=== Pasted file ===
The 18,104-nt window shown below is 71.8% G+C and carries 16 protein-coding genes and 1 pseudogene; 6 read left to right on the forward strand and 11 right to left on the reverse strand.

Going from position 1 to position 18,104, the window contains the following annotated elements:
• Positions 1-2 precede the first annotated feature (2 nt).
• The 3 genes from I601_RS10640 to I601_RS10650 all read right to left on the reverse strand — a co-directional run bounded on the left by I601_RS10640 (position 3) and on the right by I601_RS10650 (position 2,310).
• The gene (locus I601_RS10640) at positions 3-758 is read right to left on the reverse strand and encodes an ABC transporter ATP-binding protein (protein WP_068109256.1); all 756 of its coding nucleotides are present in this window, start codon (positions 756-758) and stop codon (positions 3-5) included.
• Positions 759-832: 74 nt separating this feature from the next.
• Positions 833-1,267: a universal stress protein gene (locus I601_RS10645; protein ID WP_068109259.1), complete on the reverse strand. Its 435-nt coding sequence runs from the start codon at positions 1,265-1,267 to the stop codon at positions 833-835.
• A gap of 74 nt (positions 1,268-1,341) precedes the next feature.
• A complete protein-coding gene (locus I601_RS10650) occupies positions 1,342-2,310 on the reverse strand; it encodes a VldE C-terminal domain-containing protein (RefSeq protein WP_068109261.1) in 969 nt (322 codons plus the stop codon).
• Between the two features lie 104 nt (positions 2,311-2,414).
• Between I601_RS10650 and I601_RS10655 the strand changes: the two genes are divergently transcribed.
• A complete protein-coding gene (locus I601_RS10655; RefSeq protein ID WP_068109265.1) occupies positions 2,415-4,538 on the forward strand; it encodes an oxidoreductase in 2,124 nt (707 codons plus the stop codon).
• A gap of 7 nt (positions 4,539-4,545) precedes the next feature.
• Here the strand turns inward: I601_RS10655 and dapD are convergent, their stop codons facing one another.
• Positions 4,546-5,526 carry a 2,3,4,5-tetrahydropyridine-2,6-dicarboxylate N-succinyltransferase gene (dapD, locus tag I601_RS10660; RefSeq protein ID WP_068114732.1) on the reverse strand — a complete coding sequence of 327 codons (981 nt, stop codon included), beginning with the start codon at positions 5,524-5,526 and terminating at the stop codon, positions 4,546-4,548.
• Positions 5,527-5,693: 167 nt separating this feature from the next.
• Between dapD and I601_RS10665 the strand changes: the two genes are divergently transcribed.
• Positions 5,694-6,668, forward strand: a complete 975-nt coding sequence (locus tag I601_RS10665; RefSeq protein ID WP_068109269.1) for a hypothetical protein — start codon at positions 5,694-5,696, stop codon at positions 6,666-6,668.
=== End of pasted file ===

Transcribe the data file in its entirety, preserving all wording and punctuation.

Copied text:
The 18,104-nt window shown below is 71.8% G+C and carries 16 protein-coding genes and 1 pseudogene; 6 read left to right on the forward strand and 11 right to left on the reverse strand.

Going from position 1 to position 18,104, the window contains the following annotated elements:
• Positions 1-2 precede the first annotated feature (2 nt).
• The 3 genes from I601_RS10640 to I601_RS10650 all read right to left on the reverse strand — a co-directional run bounded on the left by I601_RS10640 (position 3) and on the right by I601_RS10650 (position 2,310).
• The gene (locus I601_RS10640) at positions 3-758 is read right to left on the reverse strand and encodes an ABC transporter ATP-binding protein (protein WP_068109256.1); all 756 of its coding nucleotides are present in this window, start codon (positions 756-758) and stop codon (positions 3-5) included.
• Positions 759-832: 74 nt separating this feature from the next.
• Positions 833-1,267: a universal stress protein gene (locus I601_RS10645; protein ID WP_068109259.1), complete on the reverse strand. Its 435-nt coding sequence runs from the start codon at positions 1,265-1,267 to the stop codon at positions 833-835.
• A gap of 74 nt (positions 1,268-1,341) precedes the next feature.
• A complete protein-coding gene (locus I601_RS10650) occupies positions 1,342-2,310 on the reverse strand; it encodes a VldE C-terminal domain-containing protein (RefSeq protein WP_068109261.1) in 969 nt (322 codons plus the stop codon).
• Between the two features lie 104 nt (positions 2,311-2,414).
• Between I601_RS10650 and I601_RS10655 the strand changes: the two genes are divergently transcribed.
• A complete protein-coding gene (locus I601_RS10655; RefSeq protein ID WP_068109265.1) occupies positions 2,415-4,538 on the forward strand; it encodes an oxidoreductase in 2,124 nt (707 codons plus the stop codon).
• A gap of 7 nt (positions 4,539-4,545) precedes the next feature.
• Here the strand turns inward: I601_RS10655 and dapD are convergent, their stop codons facing one another.
• Positions 4,546-5,526 carry a 2,3,4,5-tetrahydropyridine-2,6-dicarboxylate N-succinyltransferase gene (dapD, locus tag I601_RS10660; RefSeq protein ID WP_068114732.1) on the reverse strand — a complete coding sequence of 327 codons (981 nt, stop codon included), beginning with the start codon at positions 5,524-5,526 and terminating at the stop codon, positions 4,546-4,548.
• Positions 5,527-5,693: 167 nt separating this feature from the next.
• Between dapD and I601_RS10665 the strand changes: the two genes are divergently transcribed.
• Positions 5,694-6,668, forward strand: a complete 975-nt coding sequence (locus tag I601_RS10665; RefSeq protein ID WP_068109269.1) for a hypothetical protein — start codon at positions 5,694-5,696, stop codon at positions 6,666-6,668.